Another Cherry Tomato Tart — Une autre tarte aux tomates cerises

cherry tomato tart

Cherry Tomato Tart

Le repas est prêt ? J’ai faim !
— Dinner is ready? I am hungry!

It very much looks and sounds like une scène de déja vu, I acknowledge.

If you think that these days, you see many dishes starting with the letter T for Tart or Tomato around here, you might be right. In fact it is only partially true. But I have said this before and the proof is here, I like to make savory tarts. This time however, I have a good reason to present a tart that looks almost like another one you have seen around here.

I was so pleased to read that Tami from Running with Tweezers, who is hosting the fun Donna Hay Event, chose Savory Tarts as a theme. Despite the fact that I have had little time to think about what tart to make since my return, I have to participate. I like savory tarts that much! Tami asked for our favorite tart. I am not going to present my favorite one, because I just cannot decide which one I prefer best. Mission impossible ! There are just too many savory tarts that I like, whether with: du fromage (cheese), des légumes (vegetables), de la viande (meat) or du poisson (fish). Any combinations will do!

To make a savory tart, you always have the option of using different types of pastry la pâte –, from une pâte brisée (basic savory pastry), une pâte à pain (bread/pizza dough) or une pâte feuilletée (puff pastry). Each serves a different purpose, of course. I particularly have a preference for la pâte feuilletée. Only back from our trip a few days ago, I had little time to prepare for this event but then, I remembered that I had frozen puff pastry before leaving, so the work involved in making a savory tart would be considerably shortened. Quelle chance ! (What luck!) The next step was finding a topping, une garniture. Admitting that soon, we will not be able to enjoy tomatoes as tasty as the ones we still can see at the market, I decided to make a topping using des tomates cerises (Cherry tomatoes). Initially, my inspiration derived from a recipe once seen in an old copy of Elle à table. I worked with it to make my own, and cooked and ate the tart you are about to see below.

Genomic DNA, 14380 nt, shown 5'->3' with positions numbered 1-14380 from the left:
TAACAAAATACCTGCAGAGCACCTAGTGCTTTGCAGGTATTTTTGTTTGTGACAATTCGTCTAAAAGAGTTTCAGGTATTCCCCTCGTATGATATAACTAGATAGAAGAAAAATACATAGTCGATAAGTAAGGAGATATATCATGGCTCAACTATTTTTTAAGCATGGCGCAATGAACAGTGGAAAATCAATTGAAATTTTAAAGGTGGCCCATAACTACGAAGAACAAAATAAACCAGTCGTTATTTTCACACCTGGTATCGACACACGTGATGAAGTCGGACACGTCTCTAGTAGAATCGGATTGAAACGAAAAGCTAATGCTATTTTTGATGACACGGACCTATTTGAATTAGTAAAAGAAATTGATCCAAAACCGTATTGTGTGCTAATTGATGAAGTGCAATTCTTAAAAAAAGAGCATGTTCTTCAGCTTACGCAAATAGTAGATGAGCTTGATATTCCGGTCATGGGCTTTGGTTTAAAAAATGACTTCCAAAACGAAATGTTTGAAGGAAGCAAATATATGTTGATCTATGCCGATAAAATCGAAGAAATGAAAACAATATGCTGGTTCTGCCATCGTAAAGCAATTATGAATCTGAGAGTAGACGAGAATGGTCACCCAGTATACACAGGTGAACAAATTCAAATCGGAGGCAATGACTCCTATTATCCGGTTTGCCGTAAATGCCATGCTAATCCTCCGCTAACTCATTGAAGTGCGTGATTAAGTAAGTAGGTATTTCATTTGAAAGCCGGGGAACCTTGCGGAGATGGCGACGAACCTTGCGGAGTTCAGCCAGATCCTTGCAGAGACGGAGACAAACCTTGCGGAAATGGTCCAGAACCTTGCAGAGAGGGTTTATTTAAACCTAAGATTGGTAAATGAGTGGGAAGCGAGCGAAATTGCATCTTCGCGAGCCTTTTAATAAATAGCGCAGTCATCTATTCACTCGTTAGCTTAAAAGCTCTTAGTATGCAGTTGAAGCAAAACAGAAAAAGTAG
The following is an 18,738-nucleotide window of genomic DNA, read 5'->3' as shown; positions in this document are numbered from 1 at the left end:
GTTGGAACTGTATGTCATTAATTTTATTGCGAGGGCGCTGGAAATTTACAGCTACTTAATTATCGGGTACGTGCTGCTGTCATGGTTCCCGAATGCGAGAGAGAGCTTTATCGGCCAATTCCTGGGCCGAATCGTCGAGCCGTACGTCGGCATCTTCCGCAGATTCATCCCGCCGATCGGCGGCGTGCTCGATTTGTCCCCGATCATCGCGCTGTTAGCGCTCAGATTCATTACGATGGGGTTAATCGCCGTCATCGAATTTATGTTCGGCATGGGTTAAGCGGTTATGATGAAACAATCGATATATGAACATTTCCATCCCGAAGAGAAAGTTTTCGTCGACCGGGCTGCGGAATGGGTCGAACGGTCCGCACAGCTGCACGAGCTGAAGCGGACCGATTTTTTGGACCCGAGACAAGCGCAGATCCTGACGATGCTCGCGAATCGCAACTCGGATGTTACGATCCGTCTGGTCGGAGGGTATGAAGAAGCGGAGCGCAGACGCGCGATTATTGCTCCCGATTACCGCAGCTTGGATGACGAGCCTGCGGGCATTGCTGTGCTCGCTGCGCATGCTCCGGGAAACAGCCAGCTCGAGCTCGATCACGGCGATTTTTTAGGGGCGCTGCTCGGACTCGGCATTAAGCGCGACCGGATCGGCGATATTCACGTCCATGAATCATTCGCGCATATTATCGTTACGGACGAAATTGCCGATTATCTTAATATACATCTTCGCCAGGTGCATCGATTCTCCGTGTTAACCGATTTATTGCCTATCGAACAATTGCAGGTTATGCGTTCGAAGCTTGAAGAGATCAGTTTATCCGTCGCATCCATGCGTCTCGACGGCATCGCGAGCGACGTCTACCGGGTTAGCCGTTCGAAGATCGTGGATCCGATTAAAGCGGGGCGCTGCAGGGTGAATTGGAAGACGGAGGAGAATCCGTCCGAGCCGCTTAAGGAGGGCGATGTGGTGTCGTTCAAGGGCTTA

La touche finale : la moutarde — Final Touch: Mustard

In my family, on adore la moutarde ! We have always been big mustard eaters. Mais la moutarde de Dijon, bien sûr ! Where else? In France, Dijon is the reference city for mustard-making. I do not know whether it is a food habit more common in France than in the US for example, but P. tells me that his mustard-eating consumption increased living with me. Quel rapport ? What is the point? In my tomato tart, the taste is subtely enhanced by a gentle addition of moutarde à l’ancienne, Old-fashioned Mustard. Last May, while spending a few days in Paris, I visited the Maille Store where I bought a lot of unusual flavored jars of mustard such as gingembre confit et orange (Candied Ginger and Orange), cassis (Black currant), au jus de fruits rouges (Red Berries Juice), pamplemousse et poivre vert (Grapefruit and Green Pepper), along with a jar of moutarde à l’ancienne.

Maille Store in Paris
6, place de la Madeleine
75008 Paris

and of course

Maille Store in Dijon
32, rue de la Liberté
21000 Dijon

I did not use the more off-the-beaten-path flavors in this tart, but thought to experiment with one of them next time.